Black Lives Matter Protests, Social Distancing, and COVID-19
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Sparked by the killing of George Floyd in police custody, the 2020 Black Lives Matter protests have brought a new wave of attention to the issue of inequality within criminal justice. However, many public health officials have warned that mass protests could lead to a reduction in social distancing behavior, spurring a resurgence of COVID-19. This study uses newly collected data on protests in 315 of the largest U.S. cities to estimate the impacts of mass protests on social distancing, COVID-19 case growth, and COVID-19-related deaths. Event-study analyses provide strong evidence that net stay-at-home behavior increased following protest onset, consistent with the hypothesis that non-protesters’ behavior was substantially affected by urban protests. This effect was not fully explained by the imposition of city curfews. Estimated effects were generally larger for persistent protests and those accompanied by media reports of violence. Furthermore, we find no evidence that urban protests reignited COVID-19 case or death growth after more than five weeks following the onset of protests. We conclude that predictions of population-level spikes in COVID-19 cases from Black Lives Matter protests were too narrowly conceived because of failure to account for non-participants’ behavioral responses to large gatherings.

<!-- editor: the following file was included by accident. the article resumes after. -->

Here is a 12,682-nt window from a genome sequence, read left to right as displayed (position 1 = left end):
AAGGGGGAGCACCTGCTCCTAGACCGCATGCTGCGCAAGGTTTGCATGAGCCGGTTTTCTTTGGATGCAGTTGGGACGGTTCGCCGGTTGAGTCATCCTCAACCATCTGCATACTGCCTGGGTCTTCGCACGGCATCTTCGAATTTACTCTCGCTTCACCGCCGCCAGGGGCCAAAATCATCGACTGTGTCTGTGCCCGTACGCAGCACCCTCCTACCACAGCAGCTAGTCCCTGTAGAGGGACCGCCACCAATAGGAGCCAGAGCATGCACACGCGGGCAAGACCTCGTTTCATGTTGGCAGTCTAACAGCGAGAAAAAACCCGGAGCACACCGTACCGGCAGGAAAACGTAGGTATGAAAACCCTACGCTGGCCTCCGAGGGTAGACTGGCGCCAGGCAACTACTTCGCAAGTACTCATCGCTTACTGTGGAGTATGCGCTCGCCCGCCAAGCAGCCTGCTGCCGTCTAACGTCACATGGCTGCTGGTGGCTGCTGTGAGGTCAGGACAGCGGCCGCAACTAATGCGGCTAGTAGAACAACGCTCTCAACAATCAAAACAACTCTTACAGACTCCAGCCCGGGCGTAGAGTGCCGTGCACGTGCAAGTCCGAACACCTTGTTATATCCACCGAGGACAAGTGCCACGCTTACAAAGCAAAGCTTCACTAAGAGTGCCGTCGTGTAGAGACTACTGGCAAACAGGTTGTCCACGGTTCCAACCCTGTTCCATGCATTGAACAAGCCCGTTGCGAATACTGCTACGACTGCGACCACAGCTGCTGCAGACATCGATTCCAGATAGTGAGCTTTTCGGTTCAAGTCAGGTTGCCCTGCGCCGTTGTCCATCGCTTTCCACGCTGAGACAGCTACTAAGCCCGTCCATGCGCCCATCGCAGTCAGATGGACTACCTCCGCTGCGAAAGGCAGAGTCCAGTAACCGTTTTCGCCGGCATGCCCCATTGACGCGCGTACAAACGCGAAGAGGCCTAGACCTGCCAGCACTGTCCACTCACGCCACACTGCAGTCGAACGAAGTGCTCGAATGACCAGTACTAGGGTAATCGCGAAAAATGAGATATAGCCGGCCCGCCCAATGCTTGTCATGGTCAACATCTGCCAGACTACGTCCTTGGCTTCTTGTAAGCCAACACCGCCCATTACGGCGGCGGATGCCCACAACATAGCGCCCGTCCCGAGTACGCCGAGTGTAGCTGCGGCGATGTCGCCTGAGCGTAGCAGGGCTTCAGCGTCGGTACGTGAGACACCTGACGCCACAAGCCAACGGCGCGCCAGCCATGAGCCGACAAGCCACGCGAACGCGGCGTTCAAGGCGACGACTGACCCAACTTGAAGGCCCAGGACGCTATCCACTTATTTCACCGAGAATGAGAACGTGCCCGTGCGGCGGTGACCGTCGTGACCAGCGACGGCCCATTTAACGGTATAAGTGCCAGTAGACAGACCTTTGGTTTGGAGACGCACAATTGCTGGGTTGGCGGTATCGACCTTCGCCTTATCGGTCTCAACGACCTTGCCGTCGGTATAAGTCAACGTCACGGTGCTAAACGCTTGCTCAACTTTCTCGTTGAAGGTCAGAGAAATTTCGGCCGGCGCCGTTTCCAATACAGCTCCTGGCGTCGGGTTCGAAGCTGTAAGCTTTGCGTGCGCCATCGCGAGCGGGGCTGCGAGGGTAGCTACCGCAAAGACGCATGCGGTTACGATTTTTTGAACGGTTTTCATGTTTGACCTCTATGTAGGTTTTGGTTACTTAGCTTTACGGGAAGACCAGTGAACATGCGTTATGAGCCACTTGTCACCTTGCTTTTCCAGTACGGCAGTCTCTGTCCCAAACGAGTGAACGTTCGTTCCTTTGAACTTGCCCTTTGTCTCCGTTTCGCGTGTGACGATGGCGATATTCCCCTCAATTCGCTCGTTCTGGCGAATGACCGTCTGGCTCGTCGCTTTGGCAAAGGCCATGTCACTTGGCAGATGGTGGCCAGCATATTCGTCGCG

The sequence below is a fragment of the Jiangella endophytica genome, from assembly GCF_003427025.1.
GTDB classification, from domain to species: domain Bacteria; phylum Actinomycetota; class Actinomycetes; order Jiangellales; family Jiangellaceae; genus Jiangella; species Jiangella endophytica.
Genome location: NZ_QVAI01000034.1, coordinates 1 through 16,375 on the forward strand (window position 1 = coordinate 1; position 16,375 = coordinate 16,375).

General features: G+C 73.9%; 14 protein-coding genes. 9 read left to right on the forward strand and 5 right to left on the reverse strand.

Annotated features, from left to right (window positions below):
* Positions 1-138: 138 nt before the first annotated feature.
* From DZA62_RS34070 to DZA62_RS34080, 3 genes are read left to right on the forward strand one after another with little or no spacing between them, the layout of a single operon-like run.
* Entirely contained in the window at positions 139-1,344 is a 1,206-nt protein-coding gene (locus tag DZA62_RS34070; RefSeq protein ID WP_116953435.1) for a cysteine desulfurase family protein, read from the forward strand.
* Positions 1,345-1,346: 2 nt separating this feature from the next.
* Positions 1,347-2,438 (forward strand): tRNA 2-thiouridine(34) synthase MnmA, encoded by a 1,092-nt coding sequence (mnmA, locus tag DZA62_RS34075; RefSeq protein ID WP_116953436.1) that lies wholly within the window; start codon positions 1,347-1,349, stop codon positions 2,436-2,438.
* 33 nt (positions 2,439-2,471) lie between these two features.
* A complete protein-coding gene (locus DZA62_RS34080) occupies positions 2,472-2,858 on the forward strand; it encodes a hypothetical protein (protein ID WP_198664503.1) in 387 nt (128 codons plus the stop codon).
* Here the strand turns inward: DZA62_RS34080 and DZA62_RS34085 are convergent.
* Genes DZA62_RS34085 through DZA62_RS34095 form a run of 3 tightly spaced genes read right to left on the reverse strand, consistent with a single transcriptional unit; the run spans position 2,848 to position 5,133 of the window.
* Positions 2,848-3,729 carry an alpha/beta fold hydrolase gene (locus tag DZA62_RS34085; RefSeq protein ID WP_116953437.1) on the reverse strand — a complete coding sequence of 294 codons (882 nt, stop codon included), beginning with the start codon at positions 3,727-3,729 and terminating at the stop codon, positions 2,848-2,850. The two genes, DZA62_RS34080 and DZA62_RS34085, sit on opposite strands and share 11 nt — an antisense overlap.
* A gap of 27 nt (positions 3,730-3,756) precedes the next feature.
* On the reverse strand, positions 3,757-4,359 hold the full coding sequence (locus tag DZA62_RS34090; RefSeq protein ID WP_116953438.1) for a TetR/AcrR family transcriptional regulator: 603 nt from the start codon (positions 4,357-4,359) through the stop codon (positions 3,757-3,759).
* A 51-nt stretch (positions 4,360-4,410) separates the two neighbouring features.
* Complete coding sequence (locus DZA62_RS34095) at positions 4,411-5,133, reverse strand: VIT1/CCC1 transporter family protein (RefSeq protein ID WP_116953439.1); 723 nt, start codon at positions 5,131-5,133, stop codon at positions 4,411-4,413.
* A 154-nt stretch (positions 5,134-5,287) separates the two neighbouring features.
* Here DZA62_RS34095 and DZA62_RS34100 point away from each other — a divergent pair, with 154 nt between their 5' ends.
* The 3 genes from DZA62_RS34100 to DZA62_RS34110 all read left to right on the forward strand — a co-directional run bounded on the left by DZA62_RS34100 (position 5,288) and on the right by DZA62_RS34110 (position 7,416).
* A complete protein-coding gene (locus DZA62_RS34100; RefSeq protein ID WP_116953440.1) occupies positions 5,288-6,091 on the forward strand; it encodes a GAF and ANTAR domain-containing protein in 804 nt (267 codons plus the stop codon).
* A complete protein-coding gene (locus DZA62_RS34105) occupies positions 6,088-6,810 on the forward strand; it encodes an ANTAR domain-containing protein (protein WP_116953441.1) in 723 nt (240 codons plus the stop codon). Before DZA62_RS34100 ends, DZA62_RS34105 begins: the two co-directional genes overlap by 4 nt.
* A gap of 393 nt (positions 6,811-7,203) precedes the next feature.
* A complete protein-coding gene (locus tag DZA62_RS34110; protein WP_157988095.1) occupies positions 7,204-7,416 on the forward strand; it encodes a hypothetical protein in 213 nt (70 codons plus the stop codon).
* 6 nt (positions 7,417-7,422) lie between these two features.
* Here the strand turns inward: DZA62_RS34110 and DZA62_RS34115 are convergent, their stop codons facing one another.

Document Object Identifier (DOI): 10.3386/w27408